Why do you suppose President Bush gets so much flak for his faith and John Kerry is applauded for his professions of faith — by the very same people? Could it be that the faith-allergic fear that President Bush is actually sincere about his faith?
As I recall, while President Bush made no secret during the debates of his reliance on God, it was not him, but John Kerry who was citing Scripture — or trying to. And it was Kerry who said, “My faith affects everything that I do, in truth.”
Yet mainstream media secularists continue to depict President Bush, not Senator Kerry, as some fire-breathing colonial Puritan whose rigid faith is both an enemy to reason — even reality — and to the nation itself.
And though the media’s persistent dogging of President Bush’s faith is part of the anti-Christian phenomenon I describe in my book Persecution, the paperback of which has now hit the stands, there is something more at work here.
There is a method, beyond Christian-bashing, to this pragmatic secular media madness. They don’t just want to paint George Bush as an intolerant Christian bigot, but as a person whose worldview blinds him to facts, reason and reality. This explains why he attacked Iraq, irrespective of the “facts” about WMD.
Ron Suskind, in a marathon piece for the New York Times Magazine, profiles the president as a close-minded, simplistic dogmatist who believes he’s on a mission from God. Bush’s faith also impels him to demand blind obedience from his advisers, shutting out facts or advice he doesn’t want to hear or that doesn’t comport with his faith.
“Once he makes a decision — often swiftly, based on a creed or moral position,” says Suskind, “he expects complete faith in its rightness.”
Suskind insinuates that if a person heavily relies on God, he will ignore the “facts on the ground.” That is, faith and reason, faith and facts, faith and reality, are all mutually exclusive. He quotes one person as saying, “But when it gets complex, he seems to turn to prayer or God rather than digging in and thinking things through.”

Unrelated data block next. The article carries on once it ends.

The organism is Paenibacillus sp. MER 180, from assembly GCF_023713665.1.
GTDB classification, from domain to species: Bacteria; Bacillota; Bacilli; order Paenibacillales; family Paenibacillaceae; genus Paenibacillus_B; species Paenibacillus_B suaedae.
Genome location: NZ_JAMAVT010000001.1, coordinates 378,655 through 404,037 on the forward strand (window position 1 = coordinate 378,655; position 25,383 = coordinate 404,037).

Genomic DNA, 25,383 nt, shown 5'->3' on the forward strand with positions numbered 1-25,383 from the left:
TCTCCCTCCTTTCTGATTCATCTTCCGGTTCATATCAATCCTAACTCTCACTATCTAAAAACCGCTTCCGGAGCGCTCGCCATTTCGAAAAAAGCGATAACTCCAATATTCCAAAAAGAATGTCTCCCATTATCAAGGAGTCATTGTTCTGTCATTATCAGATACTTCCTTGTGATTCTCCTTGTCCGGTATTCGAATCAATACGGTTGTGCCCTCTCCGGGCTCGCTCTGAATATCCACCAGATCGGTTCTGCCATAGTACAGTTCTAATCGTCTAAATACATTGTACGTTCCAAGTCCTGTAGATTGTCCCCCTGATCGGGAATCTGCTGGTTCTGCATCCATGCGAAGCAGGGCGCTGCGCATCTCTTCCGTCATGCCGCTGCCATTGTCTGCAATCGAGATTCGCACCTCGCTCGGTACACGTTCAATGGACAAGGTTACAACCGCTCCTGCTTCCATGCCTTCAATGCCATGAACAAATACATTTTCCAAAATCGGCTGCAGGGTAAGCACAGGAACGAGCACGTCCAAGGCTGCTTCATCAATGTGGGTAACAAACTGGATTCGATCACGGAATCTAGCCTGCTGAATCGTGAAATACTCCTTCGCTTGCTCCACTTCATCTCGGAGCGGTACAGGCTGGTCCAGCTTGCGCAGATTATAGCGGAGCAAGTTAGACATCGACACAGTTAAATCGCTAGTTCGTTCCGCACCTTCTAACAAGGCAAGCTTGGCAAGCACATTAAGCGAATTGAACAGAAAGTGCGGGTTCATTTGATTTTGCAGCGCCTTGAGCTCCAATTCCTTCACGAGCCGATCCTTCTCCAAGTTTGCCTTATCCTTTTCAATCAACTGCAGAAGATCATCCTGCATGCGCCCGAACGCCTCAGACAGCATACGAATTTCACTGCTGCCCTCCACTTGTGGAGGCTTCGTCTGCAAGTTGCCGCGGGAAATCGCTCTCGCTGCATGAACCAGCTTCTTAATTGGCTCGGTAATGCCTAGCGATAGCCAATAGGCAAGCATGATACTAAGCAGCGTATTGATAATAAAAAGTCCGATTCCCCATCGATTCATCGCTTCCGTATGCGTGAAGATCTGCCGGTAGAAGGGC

And Suskind tells of a conversation he had in 2002 with longtime Bush adviser Mark McKinnon. McKinnon reportedly told Suskind he wasn’t worried about “intellectuals” who think Bush is “an idiot,” because there are more people in fly-over country who do like him and “don’t like you” — meaning the elitist types.
From this, Suskind surmised, “In this instance the final ‘you,’ of course, meant the entire reality-based community.” Can you see the sneering condescension in Suskind’s suggestion that middle Americans do not belong to the “reality-based community”?
If there’s any doubt about Suskind’s meaning, he reinforces it in describing a meeting in which people were asking President Bush tough questions. Suskind wrote, “The questions came from many directions — respectful, but clearly reality-based.”
Then Suskind asks, “Can the unfinished American experiment in self-governance — sputtering on the watery fuel of illusion and assertion — deal with something as nuanced as the subtleties of one man’s faith? What, after all, is the nature of the particular conversation the president feels he has with God — a colloquy upon which the world now precariously turns?”
And he quotes another critic as saying that when faith “certifies our righteousness — that can be a dangerous thing. Then it pushes self-criticism aside. There’s no reflection.”
Suskind is wrong in every particular. The “American experiment in self-governance” didn’t just “deal with,” but was based on the Framers’ Christian faith. Faith and reason are complementary, not incompatible. President Bush did base his decision to attack Iraq on the available evidence — not his faith. And the president doesn’t have a messianic complex, but relies on God for strength and guidance — as do millions and millions of Christians nationwide, for all of whom Suskind demonstrates his contempt.
President Bush’s Christianity is not an enemy of his reason or deliberation. It is not an enemy of his fact-based decisions or self-reflection. It is the rock upon which he depends in these exceedingly tough times.
Even extreme church-state separatists, until recently, didn’t make the absurd demand that our leaders divorce their faith from their governance. Nor are they requiring it of John Kerry.
What’s clear is that secularists like Suskind don’t believe that strong, committed Christians are well suited for governance. It’s also clear they don’t worry about John Kerry in this regard, which speaks volumes about their assessment of the sincerity of Kerry’s professions of faith. Self-professing Christians may still hold office, provided they either aren’t sincere about their faith or they keep it in the closet with the door closed and the lock secured.